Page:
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Story by DANIEL WALTERS
Sea salt has gone from gourmet cooking to fast-food mainstream — but is it any healthier?
Most fries don’t brag about their salt. Generally, the salt is a kind of open secret: something we all love, but don’t really talk about. We all know too much sodium is bad for us.
But for Wendy’s, that’s changed. In November, when they rolled out their new natural-cut fries, billboards and TV ads trumpeted the use of sea salt. The phrase “with sea salt” even makes an appearance, in big swooping letters, on their new fry boxes. For Wendy’s, the new fries have been a hit, says spokesman Denny Lynch. In two months, fry orders went up 17 percent.
“They are exceeding expectations,” Lynch says. “There’s no question that sea salt has risen in popularity for food as an enhancer.”
Sea salt just sounds more healthy.
“There’s consumer perception that it’s natural,” Lynch explains. “There’s a bit of a halo effect that comes with that. … Is there a difference [in healthiness]? You tell me.”
While traditional table salt is mined, and then heavily refined, sea salt comes from evaporated salt water. It’s long been used in fine dining.
At the Fleur de Sel bistro, a restaurant in Post Falls, owner and chef Laurent Zirotti may cook with kosher salt, but he garnishes dishes with expensive — $28 a pound — sea salt. He better. Fleur de Sel, after all, is named after the French sea salt he uses.
“It’s harvested in two regions in France. One in Guérande, the other one in Camargue. One from the Atlantic ocean, and one from the Mediterranean,” Zirotti says. “They talk about that salt like it was a flower.”
Zirotti can name the tastes and qualities of a half-dozen different salts: the salt from the Himalayas; the red sea salt from Hawaii; the pink salt from the Murray River in Australia.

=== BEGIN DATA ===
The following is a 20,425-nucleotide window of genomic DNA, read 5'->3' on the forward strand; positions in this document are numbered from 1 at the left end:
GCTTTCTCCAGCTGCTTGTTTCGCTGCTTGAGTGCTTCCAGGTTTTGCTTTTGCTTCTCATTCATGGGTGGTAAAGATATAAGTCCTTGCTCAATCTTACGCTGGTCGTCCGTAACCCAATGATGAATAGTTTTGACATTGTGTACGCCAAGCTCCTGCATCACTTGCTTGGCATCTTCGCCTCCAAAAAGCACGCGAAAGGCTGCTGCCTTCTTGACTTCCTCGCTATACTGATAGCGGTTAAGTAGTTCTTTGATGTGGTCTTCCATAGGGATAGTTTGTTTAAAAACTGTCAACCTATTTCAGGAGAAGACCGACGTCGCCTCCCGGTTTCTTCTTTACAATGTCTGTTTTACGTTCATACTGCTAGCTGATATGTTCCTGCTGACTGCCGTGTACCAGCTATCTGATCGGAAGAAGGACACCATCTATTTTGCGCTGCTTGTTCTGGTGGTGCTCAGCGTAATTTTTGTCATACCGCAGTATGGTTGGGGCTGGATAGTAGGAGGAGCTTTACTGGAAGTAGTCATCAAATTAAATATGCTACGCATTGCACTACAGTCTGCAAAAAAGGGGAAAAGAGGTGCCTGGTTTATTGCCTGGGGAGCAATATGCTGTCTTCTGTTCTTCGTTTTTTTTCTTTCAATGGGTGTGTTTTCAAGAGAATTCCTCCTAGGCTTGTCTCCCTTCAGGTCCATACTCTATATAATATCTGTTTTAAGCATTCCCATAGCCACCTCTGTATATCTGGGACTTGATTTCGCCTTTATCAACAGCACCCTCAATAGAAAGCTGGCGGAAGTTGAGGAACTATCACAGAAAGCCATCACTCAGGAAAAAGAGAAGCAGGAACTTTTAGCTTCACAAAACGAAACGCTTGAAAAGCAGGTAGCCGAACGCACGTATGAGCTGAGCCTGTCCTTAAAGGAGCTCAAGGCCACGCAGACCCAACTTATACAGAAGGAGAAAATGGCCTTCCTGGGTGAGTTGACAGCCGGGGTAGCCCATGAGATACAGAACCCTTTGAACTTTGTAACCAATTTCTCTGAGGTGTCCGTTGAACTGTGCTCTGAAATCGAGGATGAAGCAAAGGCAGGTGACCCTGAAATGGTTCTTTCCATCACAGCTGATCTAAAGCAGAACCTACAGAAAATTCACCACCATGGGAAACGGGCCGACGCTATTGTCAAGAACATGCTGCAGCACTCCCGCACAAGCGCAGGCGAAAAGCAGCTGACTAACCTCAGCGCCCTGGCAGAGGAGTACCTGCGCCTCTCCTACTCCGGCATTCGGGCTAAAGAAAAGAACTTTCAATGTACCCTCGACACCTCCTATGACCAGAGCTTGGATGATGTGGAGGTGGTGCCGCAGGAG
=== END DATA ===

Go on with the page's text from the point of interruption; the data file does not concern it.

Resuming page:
Typically, granules of sea salt are bigger. “They are so crunchy. And they don’t dissolve so easily,” Zirotti explains. On top of that, Zirotti says the flavor of the salt is more subtle. It’s less in-your-face — it brings out the natural flavor of the food, instead of overshadowing it.
“Cooking is going back to paying homage to where we came from, and sea salt is doing that in a profound way,” says Seth Gordon, chef for Max at the Mirabeau. “[The sea] is where salt came from. It’s one of the purest forms you can get. I think it’s healthier. I don’t know why, I just do.”
But experts say any nutritional differences are small.
“Sea salt is often marketed as a more natural and healthy alternative,” Katherine Zeratsky, nutritionist with the Mayo Clinic, writes on the clinic’s site. “The real differences between sea salt and table salt are in their taste, texture and processing, not their chemical makeup.”
Talk to Washington Department of Health Spokesman Gordon McCracken, and he’ll tell you the same thing.
“From a nutritional perspective, salt is salt,” Mc- Cracken says. “Here’s the health message: Most people eat too much of it.”
Too much sodium can increase your risk for heart disease, renal disease, and even stomach cancer. The older people get, the more often their doctors advise that they cut back on salt. And switching to sea salt may not be the answer.
“Study after study shows that taking in too much sodium increases your blood pressure,” says Bethany Thayer, registered dietician with the American Dietetic Association. “And having high blood pressure increases your risk for heart disease.” Sea salt may have less sodium by volume, because table salt granules are smaller, and therefore, denser. But by weight, there’s about the same amount of sodium. Instead of salt, Thayer adds, flavor your food with herbs and spices.
Sea salt does have trace amounts of additional natural minerals, which advocates point to as an example of its superiority. The minerals can change the taste, but nutritionally they’re negligible.
“It really is very, very tiny amounts,” Thayer says. “I wouldn’t recommend someone use sea salt over table salt. I don’t think there’s enough nutritional difference.”
“If I use the phrase, ‘oven-roasted prime rib with a red lava sea salt pack,’ it sounds better than just ‘oven-roasted prime rib,’” Gordon says. “It’s added adjectives when you’re describing your food.”
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